He considered himself least of all the saints because, as he says in 1 Cor. 15:9, he persecuted the church of God.
The purpose was to preach the unsearchable riches of Christ.
One might say that they are unsearchable, yet he preached them!
When we think of all that the Lord has done for us, that only barely scratches the surface of his wonderful and awesome riches.
This shows the scope of that manifold wisdom (3:9-12).
This fellowship (dispensation/stewardship/administration) of the mystery was first hidden in God.
Recall that before time began, God had His church in mind.
Through His wisdom it came to fruition.
Now it is known (or able to be known) by all mankind.
The Bible shows the beautiful tapestry of God’s wisdom as it has been revealed to us through Paul and the other apostles and prophets (the foundation).
Because of all these beautiful things, we can have our faith built up so much that we can come to God with boldness and confidence that He will hear us.
We are His heirs, adopted as sons, made to sit in the heavenly places in Christ, are we not?
Wisdom’s Application (3:13-21).
Do not lose heart (3:13).
It is easy to lose heart and be discouraged when bad things happen.
When we are familiar with the wisdom of God by studying His Word, we can be encouraged that God keeps His promises.
God’s promises in Christ are “Yes” and “Amen” (2 Cor. 1:20).
Be strengthened with might (3:14-16).
Paul now offers a prayer on their behalf, including one for strength.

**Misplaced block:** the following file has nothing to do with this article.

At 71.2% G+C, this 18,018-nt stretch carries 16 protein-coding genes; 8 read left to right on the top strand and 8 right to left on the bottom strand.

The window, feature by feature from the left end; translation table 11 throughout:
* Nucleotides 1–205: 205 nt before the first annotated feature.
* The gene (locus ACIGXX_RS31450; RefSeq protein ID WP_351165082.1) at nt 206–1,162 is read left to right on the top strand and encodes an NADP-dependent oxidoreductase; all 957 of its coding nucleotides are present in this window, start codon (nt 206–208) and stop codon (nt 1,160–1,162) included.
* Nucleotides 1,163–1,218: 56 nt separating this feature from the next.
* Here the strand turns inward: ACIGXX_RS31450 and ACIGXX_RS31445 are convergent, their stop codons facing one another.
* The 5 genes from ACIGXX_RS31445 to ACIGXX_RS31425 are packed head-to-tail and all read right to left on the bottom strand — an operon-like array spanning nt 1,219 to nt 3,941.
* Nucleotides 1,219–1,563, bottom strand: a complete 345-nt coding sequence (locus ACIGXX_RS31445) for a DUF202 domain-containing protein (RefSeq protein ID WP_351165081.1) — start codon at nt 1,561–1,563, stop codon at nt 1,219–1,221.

That strength is to apply to the inner man through His Spirit.
He goes into greater detail later on when talking about the armor of God in Ch. 6.
For now, we know God’s wisdom can help us by strengthening our spirit.
Christ dwells in our hearts (3:17a).
Having this knowledge of His wisdom is having knowledge of Him.
By this we know that we know Him, if we keep His commandments (1 John 2:3).
Since Christ is in heaven, we know that such a dwelling is not physically literal.
But He is with us in spirit always (Matt. 28:20).
Be rooted and grounded in love (3:17b).
So much could be said about this most important characteristic of Christianity.
It is the foundation for all we do—love of God and love of our fellow man.
Let our love for God and our neighbor never waver, running deep and being steady and stable.
If we understand God’s wisdom, we will know the importance of love.
To comprehend the love of Christ (3:18-19a).
If we are to be rooted and grounded in love, we must recognize the love Christ has for us.
He loved us while we were still sinners and died for us.
His love is so amazing, and Paul wants us to comprehend and know something so wonderful and beautiful.
To be filled with all the fullness of God (3:19b).
This world is so full of sin and hate and things that do not build up or edify.
Let us not be full of these things, but be full of the things of God.
Knowing His wisdom will help us to identify what those things are.
These things are holy and loving, things that build up and edify (Phil. 4:8).
Recognition of God’s immense power (3:20).
He is able to do so much for us that we might not even think to ask Him for it!
He also works according to the power that is in us—the power of the gospel.
Give glory to Him (3:21).
Let us never forget that it is only in the church that true glory can be given Him.
This glory extends to all generations, forever and ever, since His church will never end as long as this earth stands (Matt. 16:18).
I hope this lesson will help us have a greater appreciation for the beautiful tapestry of God’s wisdom that we see in Scripture.
His wisdom encourages us and gives us strength.
What better way to learn of God’s wisdom than in the church.
It is only in the church where true glory and praise can be given to God.
Not necessarily in this building, but in the body of believers that is the church of Christ.
Do you want to give Him true glory and honor?
Do you see the great encouragement and strength that can be had in Him?
There’s only one way to be in that church—talked about last week.